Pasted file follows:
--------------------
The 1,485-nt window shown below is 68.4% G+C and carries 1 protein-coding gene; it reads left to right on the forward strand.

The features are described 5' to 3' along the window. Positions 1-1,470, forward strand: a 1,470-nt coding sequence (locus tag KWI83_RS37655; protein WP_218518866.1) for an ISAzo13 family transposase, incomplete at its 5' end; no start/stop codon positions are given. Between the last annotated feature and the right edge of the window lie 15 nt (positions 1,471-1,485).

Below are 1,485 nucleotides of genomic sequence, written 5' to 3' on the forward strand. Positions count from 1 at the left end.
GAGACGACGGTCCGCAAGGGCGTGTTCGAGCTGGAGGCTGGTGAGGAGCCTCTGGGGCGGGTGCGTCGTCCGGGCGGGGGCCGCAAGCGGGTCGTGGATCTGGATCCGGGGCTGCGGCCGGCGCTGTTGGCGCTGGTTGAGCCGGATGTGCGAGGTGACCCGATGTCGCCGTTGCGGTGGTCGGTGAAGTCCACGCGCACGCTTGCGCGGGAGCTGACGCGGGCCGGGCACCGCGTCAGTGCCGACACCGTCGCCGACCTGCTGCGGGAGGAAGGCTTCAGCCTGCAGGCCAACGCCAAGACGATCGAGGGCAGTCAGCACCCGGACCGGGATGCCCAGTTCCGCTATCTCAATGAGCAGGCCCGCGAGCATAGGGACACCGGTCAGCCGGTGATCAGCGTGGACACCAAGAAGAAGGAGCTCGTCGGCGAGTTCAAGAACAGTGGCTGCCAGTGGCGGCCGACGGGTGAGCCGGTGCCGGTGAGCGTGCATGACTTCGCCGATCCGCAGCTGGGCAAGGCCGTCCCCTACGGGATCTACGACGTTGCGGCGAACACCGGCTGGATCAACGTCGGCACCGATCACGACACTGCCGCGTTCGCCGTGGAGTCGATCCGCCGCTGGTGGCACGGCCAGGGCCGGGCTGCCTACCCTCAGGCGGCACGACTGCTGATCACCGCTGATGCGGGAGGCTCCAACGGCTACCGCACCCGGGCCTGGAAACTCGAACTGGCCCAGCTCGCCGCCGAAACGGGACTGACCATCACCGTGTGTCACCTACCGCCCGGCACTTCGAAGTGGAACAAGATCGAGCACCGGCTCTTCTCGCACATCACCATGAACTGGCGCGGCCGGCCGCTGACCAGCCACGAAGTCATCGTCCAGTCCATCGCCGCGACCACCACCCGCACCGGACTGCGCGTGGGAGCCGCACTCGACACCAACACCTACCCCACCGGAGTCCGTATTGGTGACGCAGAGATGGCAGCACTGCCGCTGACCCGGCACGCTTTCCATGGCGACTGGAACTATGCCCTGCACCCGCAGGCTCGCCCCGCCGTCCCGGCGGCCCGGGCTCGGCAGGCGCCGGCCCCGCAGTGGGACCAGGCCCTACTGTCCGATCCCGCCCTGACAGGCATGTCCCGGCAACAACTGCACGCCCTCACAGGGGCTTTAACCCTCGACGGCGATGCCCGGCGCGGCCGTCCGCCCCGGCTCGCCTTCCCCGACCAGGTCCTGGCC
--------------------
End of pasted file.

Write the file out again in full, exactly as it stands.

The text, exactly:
The 1,485-nt window shown below is 68.4% G+C and carries 1 protein-coding gene; it reads left to right on the forward strand.

The features are described 5' to 3' along the window. Positions 1-1,470, forward strand: a 1,470-nt coding sequence (locus tag KWI83_RS37655; protein WP_218518866.1) for an ISAzo13 family transposase, incomplete at its 5' end; no start/stop codon positions are given. Between the last annotated feature and the right edge of the window lie 15 nt (positions 1,471-1,485).

Below are 1,485 nucleotides of genomic sequence, written 5' to 3' on the forward strand. Positions count from 1 at the left end.
GAGACGACGGTCCGCAAGGGCGTGTTCGAGCTGGAGGCTGGTGAGGAGCCTCTGGGGCGGGTGCGTCGTCCGGGCGGGGGCCGCAAGCGGGTCGTGGATCTGGATCCGGGGCTGCGGCCGGCGCTGTTGGCGCTGGTTGAGCCGGATGTGCGAGGTGACCCGATGTCGCCGTTGCGGTGGTCGGTGAAGTCCACGCGCACGCTTGCGCGGGAGCTGACGCGGGCCGGGCACCGCGTCAGTGCCGACACCGTCGCCGACCTGCTGCGGGAGGAAGGCTTCAGCCTGCAGGCCAACGCCAAGACGATCGAGGGCAGTCAGCACCCGGACCGGGATGCCCAGTTCCGCTATCTCAATGAGCAGGCCCGCGAGCATAGGGACACCGGTCAGCCGGTGATCAGCGTGGACACCAAGAAGAAGGAGCTCGTCGGCGAGTTCAAGAACAGTGGCTGCCAGTGGCGGCCGACGGGTGAGCCGGTGCCGGTGAGCGTGCATGACTTCGCCGATCCGCAGCTGGGCAAGGCCGTCCCCTACGGGATCTACGACGTTGCGGCGAACACCGGCTGGATCAACGTCGGCACCGATCACGACACTGCCGCGTTCGCCGTGGAGTCGATCCGCCGCTGGTGGCACGGCCAGGGCCGGGCTGCCTACCCTCAGGCGGCACGACTGCTGATCACCGCTGATGCGGGAGGCTCCAACGGCTACCGCACCCGGGCCTGGAAACTCGAACTGGCCCAGCTCGCCGCCGAAACGGGACTGACCATCACCGTGTGTCACCTACCGCCCGGCACTTCGAAGTGGAACAAGATCGAGCACCGGCTCTTCTCGCACATCACCATGAACTGGCGCGGCCGGCCGCTGACCAGCCACGAAGTCATCGTCCAGTCCATCGCCGCGACCACCACCCGCACCGGACTGCGCGTGGGAGCCGCACTCGACACCAACACCTACCCCACCGGAGTCCGTATTGGTGACGCAGAGATGGCAGCACTGCCGCTGACCCGGCACGCTTTCCATGGCGACTGGAACTATGCCCTGCACCCGCAGGCTCGCCCCGCCGTCCCGGCGGCCCGGGCTCGGCAGGCGCCGGCCCCGCAGTGGGACCAGGCCCTACTGTCCGATCCCGCCCTGACAGGCATGTCCCGGCAACAACTGCACGCCCTCACAGGGGCTTTAACCCTCGACGGCGATGCCCGGCGCGGCCGTCCGCCCCGGCTCGCCTTCCCCGACCAGGTCCTGGCC